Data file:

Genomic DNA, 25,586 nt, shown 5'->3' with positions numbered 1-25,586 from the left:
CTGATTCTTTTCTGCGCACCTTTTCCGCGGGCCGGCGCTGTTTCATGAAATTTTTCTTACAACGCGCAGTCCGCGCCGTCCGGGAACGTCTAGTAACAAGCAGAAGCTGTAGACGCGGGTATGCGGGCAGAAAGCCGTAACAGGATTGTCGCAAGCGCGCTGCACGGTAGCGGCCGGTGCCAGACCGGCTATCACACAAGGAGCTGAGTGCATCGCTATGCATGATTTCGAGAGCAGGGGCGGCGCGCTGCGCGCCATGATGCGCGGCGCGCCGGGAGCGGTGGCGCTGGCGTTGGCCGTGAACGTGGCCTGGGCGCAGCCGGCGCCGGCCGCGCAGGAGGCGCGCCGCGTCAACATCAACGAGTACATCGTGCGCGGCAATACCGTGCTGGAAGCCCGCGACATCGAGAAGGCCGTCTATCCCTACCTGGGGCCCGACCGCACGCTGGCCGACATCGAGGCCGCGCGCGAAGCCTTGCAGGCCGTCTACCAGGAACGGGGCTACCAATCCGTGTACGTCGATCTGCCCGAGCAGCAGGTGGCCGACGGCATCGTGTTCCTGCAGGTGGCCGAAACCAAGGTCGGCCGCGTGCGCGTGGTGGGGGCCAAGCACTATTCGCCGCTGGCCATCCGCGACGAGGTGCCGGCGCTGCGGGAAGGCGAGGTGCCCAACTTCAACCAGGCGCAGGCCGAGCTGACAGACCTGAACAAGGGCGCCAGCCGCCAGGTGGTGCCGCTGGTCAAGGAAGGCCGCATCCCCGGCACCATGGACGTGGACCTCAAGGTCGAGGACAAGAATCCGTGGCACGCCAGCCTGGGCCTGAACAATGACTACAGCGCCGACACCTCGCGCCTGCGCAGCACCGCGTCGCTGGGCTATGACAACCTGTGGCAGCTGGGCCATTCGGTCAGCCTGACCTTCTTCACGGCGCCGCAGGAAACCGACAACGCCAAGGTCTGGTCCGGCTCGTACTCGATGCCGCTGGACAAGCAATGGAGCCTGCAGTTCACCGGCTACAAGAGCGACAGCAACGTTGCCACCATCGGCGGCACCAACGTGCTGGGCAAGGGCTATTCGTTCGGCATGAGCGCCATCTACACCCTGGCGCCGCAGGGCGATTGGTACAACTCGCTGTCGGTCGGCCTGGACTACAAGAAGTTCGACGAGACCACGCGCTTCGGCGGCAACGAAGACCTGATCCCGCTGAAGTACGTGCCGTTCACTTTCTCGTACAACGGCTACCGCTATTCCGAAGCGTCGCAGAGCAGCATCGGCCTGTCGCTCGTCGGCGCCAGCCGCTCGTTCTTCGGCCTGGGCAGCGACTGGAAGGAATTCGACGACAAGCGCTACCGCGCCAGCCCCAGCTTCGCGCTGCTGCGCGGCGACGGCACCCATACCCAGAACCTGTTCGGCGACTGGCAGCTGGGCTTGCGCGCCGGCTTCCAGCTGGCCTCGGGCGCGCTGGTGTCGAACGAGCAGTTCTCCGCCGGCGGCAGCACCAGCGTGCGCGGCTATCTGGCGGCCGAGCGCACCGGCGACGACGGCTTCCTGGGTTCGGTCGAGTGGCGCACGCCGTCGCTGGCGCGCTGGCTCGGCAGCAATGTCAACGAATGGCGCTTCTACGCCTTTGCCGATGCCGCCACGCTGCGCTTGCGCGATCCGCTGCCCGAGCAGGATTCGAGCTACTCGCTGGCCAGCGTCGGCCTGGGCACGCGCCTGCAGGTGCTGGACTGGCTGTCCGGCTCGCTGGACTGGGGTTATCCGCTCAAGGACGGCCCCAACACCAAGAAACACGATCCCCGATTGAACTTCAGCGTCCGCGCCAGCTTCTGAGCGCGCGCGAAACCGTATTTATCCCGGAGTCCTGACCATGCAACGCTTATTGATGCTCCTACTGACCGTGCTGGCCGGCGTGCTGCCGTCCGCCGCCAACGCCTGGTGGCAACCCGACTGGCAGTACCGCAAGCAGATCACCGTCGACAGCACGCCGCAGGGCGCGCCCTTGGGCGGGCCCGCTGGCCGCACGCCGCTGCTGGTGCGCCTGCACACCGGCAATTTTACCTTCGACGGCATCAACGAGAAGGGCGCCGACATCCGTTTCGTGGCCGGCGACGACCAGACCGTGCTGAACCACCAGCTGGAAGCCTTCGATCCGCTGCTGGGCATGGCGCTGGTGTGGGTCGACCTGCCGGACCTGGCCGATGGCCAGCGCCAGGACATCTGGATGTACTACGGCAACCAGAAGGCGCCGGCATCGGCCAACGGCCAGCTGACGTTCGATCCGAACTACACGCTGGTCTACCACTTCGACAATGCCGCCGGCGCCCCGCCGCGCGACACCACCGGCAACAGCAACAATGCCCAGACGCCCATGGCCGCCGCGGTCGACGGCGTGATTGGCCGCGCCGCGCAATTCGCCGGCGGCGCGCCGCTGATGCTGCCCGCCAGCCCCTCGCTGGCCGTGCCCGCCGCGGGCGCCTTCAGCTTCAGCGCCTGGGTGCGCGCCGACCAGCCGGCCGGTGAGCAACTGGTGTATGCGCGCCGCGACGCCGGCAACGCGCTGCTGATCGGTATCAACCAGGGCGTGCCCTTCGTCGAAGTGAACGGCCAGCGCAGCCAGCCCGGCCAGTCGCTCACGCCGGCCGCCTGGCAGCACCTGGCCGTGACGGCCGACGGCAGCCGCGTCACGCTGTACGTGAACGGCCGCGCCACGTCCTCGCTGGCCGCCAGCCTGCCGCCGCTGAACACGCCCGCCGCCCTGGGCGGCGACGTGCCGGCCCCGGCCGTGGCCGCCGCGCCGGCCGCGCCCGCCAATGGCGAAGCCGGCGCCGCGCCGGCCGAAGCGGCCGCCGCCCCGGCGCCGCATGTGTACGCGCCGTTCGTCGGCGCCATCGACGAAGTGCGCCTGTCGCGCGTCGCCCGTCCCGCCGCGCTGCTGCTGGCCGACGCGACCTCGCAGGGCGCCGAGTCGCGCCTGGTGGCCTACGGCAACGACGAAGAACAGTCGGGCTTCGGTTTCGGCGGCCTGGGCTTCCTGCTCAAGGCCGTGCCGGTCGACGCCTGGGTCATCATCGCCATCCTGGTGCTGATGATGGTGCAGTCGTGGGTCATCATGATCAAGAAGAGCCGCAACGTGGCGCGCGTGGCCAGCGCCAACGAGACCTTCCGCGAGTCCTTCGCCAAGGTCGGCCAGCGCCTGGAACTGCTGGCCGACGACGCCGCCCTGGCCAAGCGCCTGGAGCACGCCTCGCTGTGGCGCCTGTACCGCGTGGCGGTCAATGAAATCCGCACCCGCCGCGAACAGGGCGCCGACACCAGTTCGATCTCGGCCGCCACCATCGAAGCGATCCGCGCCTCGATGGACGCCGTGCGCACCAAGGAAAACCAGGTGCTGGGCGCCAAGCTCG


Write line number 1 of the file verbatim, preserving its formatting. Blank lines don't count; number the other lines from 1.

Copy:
Genomic DNA, 25,586 nt, shown 5'->3' with positions numbered 1-25,586 from the left: